Google agreed to pay Motorola Mobility $2.5 billion if the deal falls through, said a person with knowledge of the situation, who declined to be identified because the detail hasn’t been disclosed. The reverse breakup fee is more than six times the typical amount relative to the transaction’s enterprise value, according to data compiled by Bloomberg.
Motorola Mobility, which had dropped 26 percent since its separation before the takeover was announced, closed at $38.12 yesterday. The mobile-phone company was about 4.7 percent below the purchase price, a “normal discount,” according to Timothy Ghriskey, Bedford Hills, New York-based chief investment officer at Solaris Group LLC, which manages $2 billion.
“I’d be surprised if there’s another bidder, especially given the premium that Google is paying and the reverse breakup fee and the fact that this is all cash,” Ghriskey said in a phone interview. “Clearly this is a premium bid.”
Motorola Mobility fell 0.2 percent to $38.04 at 10:35 a.m. today in New York. Google declined 1.7 percent to $547.59, after dropping 1.2 percent yesterday.
The deal values Motorola’s more than 17,000 patents, as well as 7,500 more that are pending, at about $6 billion, or almost two-thirds of the total equity price, Stuart Jeffrey, a New York-based analyst at Nomura, wrote in a research note yesterday.
“In Google’s mind, the patents make up the majority of that value,” Chris Marlett, chief executive officer of MDB Capital Group, a Santa Monica, California-based investment bank specializing in intellectual property, said in a phone interview. “Right now everyone is getting very excited about patents. There’s an urgency in the mobile space.”
Google, with $39.1 billion in cash and short-term investments, was outbid in June for bankrupt Nortel’s 6,000 patents with a $4.5 billion offer from a group of six companies including Apple and Microsoft Corp. (MSFT) That was five times the amount of Google’s initial bid.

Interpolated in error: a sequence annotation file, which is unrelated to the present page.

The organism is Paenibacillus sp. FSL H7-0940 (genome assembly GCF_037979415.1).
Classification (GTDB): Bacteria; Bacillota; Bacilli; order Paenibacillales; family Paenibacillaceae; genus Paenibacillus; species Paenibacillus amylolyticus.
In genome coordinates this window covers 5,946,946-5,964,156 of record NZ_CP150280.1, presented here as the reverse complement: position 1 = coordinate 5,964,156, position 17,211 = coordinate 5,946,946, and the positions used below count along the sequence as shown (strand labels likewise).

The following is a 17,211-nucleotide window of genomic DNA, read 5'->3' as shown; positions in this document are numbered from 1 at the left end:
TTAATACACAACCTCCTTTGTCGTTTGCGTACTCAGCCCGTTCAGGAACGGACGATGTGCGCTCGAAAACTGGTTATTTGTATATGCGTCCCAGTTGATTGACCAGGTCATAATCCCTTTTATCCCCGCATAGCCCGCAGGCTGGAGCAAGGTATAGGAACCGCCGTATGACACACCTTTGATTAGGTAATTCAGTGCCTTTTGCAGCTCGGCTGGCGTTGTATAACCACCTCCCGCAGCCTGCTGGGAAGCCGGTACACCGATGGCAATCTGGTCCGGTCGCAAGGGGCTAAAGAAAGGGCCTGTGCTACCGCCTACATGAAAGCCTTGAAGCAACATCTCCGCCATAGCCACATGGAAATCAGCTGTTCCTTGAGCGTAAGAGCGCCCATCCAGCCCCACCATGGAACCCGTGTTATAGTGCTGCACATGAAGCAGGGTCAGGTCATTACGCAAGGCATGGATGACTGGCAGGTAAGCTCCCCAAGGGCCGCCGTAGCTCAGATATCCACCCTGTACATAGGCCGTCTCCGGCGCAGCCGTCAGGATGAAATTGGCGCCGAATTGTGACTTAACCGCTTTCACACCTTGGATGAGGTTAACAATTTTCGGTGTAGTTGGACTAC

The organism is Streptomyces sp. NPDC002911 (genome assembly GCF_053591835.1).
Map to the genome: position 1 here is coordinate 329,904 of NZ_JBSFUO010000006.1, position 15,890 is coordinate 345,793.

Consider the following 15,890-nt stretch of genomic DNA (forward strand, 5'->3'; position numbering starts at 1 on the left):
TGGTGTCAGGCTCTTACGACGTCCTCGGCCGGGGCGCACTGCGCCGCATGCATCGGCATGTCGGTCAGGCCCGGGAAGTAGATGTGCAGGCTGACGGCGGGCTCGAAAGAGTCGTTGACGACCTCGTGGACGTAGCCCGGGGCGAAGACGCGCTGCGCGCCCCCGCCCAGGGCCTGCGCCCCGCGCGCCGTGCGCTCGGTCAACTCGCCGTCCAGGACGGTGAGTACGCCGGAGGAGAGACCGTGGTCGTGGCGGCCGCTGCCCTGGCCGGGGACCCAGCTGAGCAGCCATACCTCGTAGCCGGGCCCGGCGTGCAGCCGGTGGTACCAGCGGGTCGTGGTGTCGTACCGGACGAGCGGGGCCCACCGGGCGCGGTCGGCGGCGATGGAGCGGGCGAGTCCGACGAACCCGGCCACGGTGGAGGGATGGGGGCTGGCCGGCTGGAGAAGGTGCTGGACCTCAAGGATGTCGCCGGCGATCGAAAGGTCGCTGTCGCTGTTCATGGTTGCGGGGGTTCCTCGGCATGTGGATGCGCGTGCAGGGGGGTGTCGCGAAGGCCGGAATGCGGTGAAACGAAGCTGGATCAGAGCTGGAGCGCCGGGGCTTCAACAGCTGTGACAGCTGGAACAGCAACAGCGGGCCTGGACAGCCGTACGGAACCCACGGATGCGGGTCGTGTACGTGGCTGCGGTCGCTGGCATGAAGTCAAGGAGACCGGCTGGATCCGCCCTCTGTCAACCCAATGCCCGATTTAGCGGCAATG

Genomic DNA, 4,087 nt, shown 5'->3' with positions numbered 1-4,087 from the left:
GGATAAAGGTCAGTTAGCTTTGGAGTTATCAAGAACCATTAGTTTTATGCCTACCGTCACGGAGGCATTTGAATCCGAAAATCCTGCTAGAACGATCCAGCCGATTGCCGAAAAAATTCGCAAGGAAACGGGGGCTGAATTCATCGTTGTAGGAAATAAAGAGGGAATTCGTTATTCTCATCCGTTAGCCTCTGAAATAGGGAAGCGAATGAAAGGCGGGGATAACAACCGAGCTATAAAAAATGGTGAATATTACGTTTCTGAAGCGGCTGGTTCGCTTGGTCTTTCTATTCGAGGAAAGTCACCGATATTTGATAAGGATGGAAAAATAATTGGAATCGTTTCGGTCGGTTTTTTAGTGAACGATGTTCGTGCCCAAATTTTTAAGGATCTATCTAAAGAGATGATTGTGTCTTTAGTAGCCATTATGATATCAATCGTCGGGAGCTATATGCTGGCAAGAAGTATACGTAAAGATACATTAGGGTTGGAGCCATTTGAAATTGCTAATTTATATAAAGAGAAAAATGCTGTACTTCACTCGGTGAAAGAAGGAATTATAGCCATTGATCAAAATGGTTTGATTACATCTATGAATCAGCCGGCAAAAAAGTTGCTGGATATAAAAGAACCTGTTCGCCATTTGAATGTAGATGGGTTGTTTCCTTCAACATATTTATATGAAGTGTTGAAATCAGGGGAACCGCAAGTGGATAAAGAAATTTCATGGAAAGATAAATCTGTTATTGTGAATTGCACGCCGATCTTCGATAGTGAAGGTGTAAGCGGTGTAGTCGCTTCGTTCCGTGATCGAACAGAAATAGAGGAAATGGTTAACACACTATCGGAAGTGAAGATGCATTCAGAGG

Last month, billionaire Carl Icahn urged Motorola Mobility to explore alternatives for its patent portfolio, which the activist investor said was “substantially larger than Nortel Networks’ and includes numerous patents concerning 4G technologies.”
Google is aiming to increase competition with Apple’s iPhone by bolstering Android, which Google offers to phone manufacturers for free, Matt McCormick, a money manager at Cincinnati-based Bahl & Gaynor Inc., which oversees $4 billion, said in a phone interview.
“This is an attempt to increase the ante in the smartphone market,” McCormick said. “Google is committed to Android and is willing to pay a substantial premium to maintain its position and enhance it.”
Android was the top smartphone operating system in the second quarter as sales rose more than fourfold to account for 43.3 percent of the market, according to research firm Gartner Inc. The Android software runs on Motorola Mobility’s phones, as well as some handsets made by Samsung Electronics Co. and HTC Corp. Apple had an 18.2 percent share, the researcher said.
Apple and Microsoft have sued Android-based device makers regarding the use of intellectual property, disputes that are still awaiting court rulings. In a blog post Aug. 3, Google said Apple, Microsoft and Oracle Corp. were using patents to wage a “hostile, organized campaign” against Android.
“If a company intends to compete in mobile devices and doesn’t come to the table with a broad array of patents at its disposal, it will be competitively disadvantaged,” said Cambiar’s Barish.
The acquisition shows that Google is fighting to maintain its foothold in the mobile-device industry, said MDB Capital’s Marlett.
“Luckily they have the market value to be able to compete,” Marlett said. “Google’s entire franchise is based upon capturing your eyeballs on a screen, and all the eyeballs are going to mobile devices. Google either has to get into the device side of the business, or they have to buy enough IP that they can battle effectively.”